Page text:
Qatar has one of the fastest growing global economies thanks to the third largest concentration of natural gas reserves in the world. This along with recent legal liberalisation, economic diversification and an expanding economy provides many investment opportunities for non‑Qataris. Profits can be repatriated as can proceeds of sale and capital on liquidation. Major investment sectors are construction, oil and gas, education, and financial and legal services, with opportunities in ICT, sport, leisure and healthcare. 

Incentives 

The government welcomes foreign participation in joint ventures, with incentives for investment:

• A developed infrastructure and ICT network.

• Easy access to world markets with good sea and air connections, continuously being upgraded.

• Natural gas, electricity, water and petroleum at subsidised rates.

• Land for industrial development in the Industrial Area near Doha for a nominal rent of QAR1 per square metre per year. 

• Loans available from Qatar Development Bank.

• Fixed parity between the Qatari riyal and US dollar (USD1 = QAR3.64).

• No customs duty on the import of plant machinery; exemption from export duty.

• Five-year renewable tax holidays (based on government approval).

• No income tax on the salaries of expatriates.

• Tax on the profits of foreign-owned stakes in Qatari companies is applied at a flat rate of 10%.

• Employment and immigration rules enable the import of skilled and unskilled labour.

Investment Regulations

There are primarily two regulatory jurisdictions for foreign investors seeking to conduct commercial business in Qatar: the regulations of the State of Qatar, and the rules and regulations of the Qatar Financial Centre (discussed in more detail below). Qatar also recently introduced new free zones designed to encourage certain bespoke investment vehicles to bring their businesses to the region.

Non-Qatari investors may only invest in Qatar in accordance with Foreign Investment Law No 1 of 2019: 

• In January 2019 the Amir promulgated the new foreign investment law of 2019. According to the new law, foreign investors are permitted to hold more than 49% in commercial companies with special permission from the Minister of Commerce and Industry (MOCI) (subject to some prohibitions set out below). Under the former law such increased ownership was limited to those businesses operating in a specific set of sectors.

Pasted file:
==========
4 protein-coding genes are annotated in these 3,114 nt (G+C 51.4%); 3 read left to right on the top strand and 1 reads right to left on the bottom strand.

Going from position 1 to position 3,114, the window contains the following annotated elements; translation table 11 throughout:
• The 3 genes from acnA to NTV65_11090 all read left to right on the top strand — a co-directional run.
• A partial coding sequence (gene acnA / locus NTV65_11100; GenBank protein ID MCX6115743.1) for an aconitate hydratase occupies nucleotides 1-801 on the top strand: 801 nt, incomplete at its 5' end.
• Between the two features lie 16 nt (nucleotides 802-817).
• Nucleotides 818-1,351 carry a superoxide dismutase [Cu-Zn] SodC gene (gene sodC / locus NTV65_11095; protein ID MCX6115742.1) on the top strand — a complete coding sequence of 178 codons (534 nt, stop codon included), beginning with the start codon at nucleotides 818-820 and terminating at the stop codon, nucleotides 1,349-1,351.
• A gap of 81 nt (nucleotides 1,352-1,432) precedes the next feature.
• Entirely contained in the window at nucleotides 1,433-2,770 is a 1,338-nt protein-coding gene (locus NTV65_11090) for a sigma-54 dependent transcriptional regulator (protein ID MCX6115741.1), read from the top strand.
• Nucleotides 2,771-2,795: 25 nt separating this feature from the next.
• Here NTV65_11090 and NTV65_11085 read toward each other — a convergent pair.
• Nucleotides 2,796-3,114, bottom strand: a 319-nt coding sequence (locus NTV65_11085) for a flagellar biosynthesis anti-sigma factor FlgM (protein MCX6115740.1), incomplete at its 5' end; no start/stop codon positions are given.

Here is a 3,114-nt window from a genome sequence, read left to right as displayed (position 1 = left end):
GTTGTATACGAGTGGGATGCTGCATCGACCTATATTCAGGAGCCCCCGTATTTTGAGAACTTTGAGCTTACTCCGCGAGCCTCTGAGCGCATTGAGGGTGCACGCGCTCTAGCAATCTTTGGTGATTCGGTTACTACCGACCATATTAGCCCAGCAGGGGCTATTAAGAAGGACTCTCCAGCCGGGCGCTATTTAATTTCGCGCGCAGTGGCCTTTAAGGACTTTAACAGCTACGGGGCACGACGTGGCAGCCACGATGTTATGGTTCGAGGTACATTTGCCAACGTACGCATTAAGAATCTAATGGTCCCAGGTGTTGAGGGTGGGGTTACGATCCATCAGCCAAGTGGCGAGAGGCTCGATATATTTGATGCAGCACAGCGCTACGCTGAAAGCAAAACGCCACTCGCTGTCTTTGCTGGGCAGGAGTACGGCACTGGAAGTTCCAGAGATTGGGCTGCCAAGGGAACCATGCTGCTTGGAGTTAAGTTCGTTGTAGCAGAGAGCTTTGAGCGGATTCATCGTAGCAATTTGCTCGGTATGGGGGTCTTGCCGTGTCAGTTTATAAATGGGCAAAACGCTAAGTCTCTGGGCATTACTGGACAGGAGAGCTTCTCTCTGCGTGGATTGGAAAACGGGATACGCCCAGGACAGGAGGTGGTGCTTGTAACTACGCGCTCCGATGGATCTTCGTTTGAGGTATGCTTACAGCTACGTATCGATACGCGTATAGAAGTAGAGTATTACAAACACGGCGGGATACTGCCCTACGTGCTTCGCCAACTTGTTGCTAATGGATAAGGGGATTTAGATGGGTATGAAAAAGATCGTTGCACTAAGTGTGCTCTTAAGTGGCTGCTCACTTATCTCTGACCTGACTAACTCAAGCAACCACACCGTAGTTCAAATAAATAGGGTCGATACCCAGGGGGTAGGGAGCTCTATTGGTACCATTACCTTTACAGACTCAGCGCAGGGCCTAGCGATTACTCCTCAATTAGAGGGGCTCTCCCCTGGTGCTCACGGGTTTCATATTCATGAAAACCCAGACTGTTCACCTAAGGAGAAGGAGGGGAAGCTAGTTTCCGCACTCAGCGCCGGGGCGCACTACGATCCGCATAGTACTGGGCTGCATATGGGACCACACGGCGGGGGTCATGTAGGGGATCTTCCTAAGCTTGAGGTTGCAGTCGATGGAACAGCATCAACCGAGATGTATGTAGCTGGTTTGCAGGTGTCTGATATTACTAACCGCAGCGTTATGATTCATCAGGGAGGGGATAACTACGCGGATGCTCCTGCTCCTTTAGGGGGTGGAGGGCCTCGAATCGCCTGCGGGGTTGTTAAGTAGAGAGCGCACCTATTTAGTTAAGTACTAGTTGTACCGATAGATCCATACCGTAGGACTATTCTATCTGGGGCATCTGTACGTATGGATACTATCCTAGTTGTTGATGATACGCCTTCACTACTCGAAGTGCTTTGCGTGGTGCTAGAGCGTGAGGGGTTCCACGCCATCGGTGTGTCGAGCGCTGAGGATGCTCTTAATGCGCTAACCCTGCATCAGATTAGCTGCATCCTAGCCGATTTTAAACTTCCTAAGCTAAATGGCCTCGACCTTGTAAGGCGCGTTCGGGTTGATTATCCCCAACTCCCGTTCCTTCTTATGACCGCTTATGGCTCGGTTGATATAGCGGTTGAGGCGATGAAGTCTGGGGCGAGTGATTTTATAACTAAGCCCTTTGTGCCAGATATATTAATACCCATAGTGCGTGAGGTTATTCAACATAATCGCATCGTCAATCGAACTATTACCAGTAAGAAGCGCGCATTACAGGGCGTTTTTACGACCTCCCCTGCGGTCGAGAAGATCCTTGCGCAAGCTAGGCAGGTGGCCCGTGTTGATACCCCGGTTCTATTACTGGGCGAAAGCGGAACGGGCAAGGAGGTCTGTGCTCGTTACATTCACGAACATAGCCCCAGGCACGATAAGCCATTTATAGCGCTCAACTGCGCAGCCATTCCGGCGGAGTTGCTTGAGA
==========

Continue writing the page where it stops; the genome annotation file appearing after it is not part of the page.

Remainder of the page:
• Non-Qatari investors are prohibited from being appointed as commercial agents under Commercial Agencies Law No 8 of 2002, but the former prohibition preventing foreigners from investing in real estate businesses has been removed under the new Foreign Investment Law. Approval from the Council of Ministers is required for foreign investment in banking and insurance.

• Foreign capital is protected against expropriation (although the State may acquire assets for public benefit on a non-discriminatory basis, provided the full economic value is paid for the asset). 

• Subject to Ministerial approval, a foreign company performing a specific contract in Qatar may set up a branch office if the project facilitates the performance of a public service or utility.

• A non-Qatari company operating in Qatar under a Qatari government concession to extract, exploit or manage the State’s national resources is exempt from the Foreign Investment Law. In practice this covers all large oil and gas companies.

• A company formed by a non-Qatari entity with the government or a government entity (‘Article 207 Company’) may be subject to special rules and exemptions from the Commercial Companies Law No 11 of 2015.

• All international companies securing mega infrastructure development work must share at least 30% of the contract with local entities.

• Law No 7 of 1987 governs the practice of commercial activity by GCC citizens in Qatar, and was amended in April 2017 under Law No 6 of 2017. GCC citizens as individuals or legal personalities can practice retail and wholesale trade in Qatar. However, the GCC citizen engaging in the activity must be directly responsible for it. Those undertaking retail business must do so via direct sale to customers in a shop, and those in wholesale trading are required to import and export the goods. NB: the blockade against Qatar means that some aspects of this commercial activity is subject to change, and legal advice is recommended.

• Law No 12 of 2020 regulating the partnership between the public and the private sector became law in July 2020, as per one of the following regulations: Allocation of land through a rental or usage licence, for development by the private sector; build-operate-transfer (BOT); build-transfer-operate (BTO); build-own-operate-transfer (BOOT); operations and maintenance (OM); or any other form adopted by the Prime Minister, upon the proposal of the relevant minister. The Government or other administration may, on its own initiative or at the suggestion of the private sector, identify a project for its implementation through partnership.

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